Good news for the world but not for coal producers is that the slowdown in China’s economic growth rates has coupled with massive clean energy investment to ensure a continued fall in the Chinese coal market.
As businesses around the world digest the news Chinese economic growth is now at its slowest rate in 25 years, a silver lining could be found in the latest evidence the country’s energy sector is steadily reducing its reliance on coal.
The British environmental news website BusinessGreen reports official government figures released ahead of the latest economic figures stated that electricity demand grew only 0.5 per cent last year, while coal imports were down 35 per cent in December 2015.
With the government reporting that the economy grew 6.9 per cent last year, the latest energy data suggests the country is continuing to enhance its energy efficiency and sharply reduce its reliance on coal as new renewable and gas capacity comes online.
That is certainly the view of Institute for Energy Economics and Financial Analysis (IEEFA), which has published an analysis of the latest Chinese energy data detailing how electricity demand grew at its slowest rate since 1998.
Moreover, coal consumption per kWh thermal power generated fell 1.3 per cent last year, continuing steady improvements in power plant efficiency.
Analysts are predicting the trend that has seen China shift away from coal and towards cleaner sources of energy far faster than anyone expected will continue.
Last week Bloomberg New Energy Finance (BNEF) highlighted how China’s investment in renewable energy and energy efficiency rose 17 per cent last year to a record $110bn, further cementing its position as the world’s largest clean tech market.
Meanwhile, the Chinese Coal Association is predicting coal demand will fall again this year and the IEEFA estimates that with up to 65GW of new wind, hydro, solar and nuclear capacity expected to come online this year any increase in power demand will be covered by new zero emission generation. Consequently, the think tank reckons Chinese coal consumption will fall five per cent this year, representing a continuation of the slowdown that has afflicted the market since 2013.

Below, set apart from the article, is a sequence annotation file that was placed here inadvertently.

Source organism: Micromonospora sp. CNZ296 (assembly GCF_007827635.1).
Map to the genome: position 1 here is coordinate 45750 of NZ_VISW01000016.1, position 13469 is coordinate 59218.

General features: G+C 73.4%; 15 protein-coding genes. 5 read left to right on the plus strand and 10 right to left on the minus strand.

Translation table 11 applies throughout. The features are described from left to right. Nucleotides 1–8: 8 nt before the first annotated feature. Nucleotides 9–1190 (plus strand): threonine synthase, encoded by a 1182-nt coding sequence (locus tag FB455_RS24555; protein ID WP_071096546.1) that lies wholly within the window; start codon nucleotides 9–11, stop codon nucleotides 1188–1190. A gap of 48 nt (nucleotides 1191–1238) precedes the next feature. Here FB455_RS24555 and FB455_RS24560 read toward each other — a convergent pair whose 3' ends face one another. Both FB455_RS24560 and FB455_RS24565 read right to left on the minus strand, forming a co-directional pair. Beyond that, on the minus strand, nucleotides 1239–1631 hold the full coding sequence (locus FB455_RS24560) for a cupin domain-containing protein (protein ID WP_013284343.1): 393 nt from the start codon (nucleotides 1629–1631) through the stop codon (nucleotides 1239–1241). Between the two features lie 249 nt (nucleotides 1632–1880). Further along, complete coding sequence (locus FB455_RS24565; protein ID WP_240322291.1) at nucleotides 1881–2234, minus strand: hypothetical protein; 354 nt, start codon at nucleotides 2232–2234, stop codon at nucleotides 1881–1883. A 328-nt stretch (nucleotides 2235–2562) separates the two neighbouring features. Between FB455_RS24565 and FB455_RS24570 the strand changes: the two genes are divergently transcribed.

Tim Buckley, director of energy finance studies at IEEFA, said in a statement the results were part of a global trend that would have major repercussions for coal exporters, such as Australia and Indonesia.
“The decoupling of economic growth and electricity demand is a key driver of the Chinese energy transformation and is being witnessed first hand,” he said in a statement.
“The implications of these changes are huge, China’s total country emissions are on track to peak potentially a decade earlier than their official target of no later than 2030.
“This comes at the same time that America has confirmed a 10 per cent year-on-year decline in coal consumption in 2015 (and down a staggering 29.7 per cent yoy to-date in early 2016), plus a three year moratorium of new Federal coal mine leases.
BusinessGreen reports his comments were echoed by Ben Caldecott, program director at the Smith School of Enterprise and the Environment, who warned investors needed to be aware of the shifting nature of China’ energy mix.
“Great strides continue to be made in China in terms of growing clean energy investment and improving energy efficiency,” he said.
“This has significant implications for coal-fired power stations in China, in terms of utilisation rates and profitability, as well as for thermal coal miners that have made big bets on seriously flawed projections of China’s future demand for imported coal.”
IEEFA’s analysis follows a new research note from banking giant Barclays, which argued that while further action was needed from China to close the ’emissions gap’ and put the world on track for less than two degrees Celsius of warming, the country was set to over achieve against its official emissions target.
The national climate action plan China submitted as part of last month’s Paris Agreement committed it to ensuring emissions peak by 2030, cutting emissions per unit of GDP by between 60 and 65 per cent by the same date, and ensuring it sources a fifth of its energy from clean sources.
“China should be able to achieve or outperform all three of these targets,” Barclays said.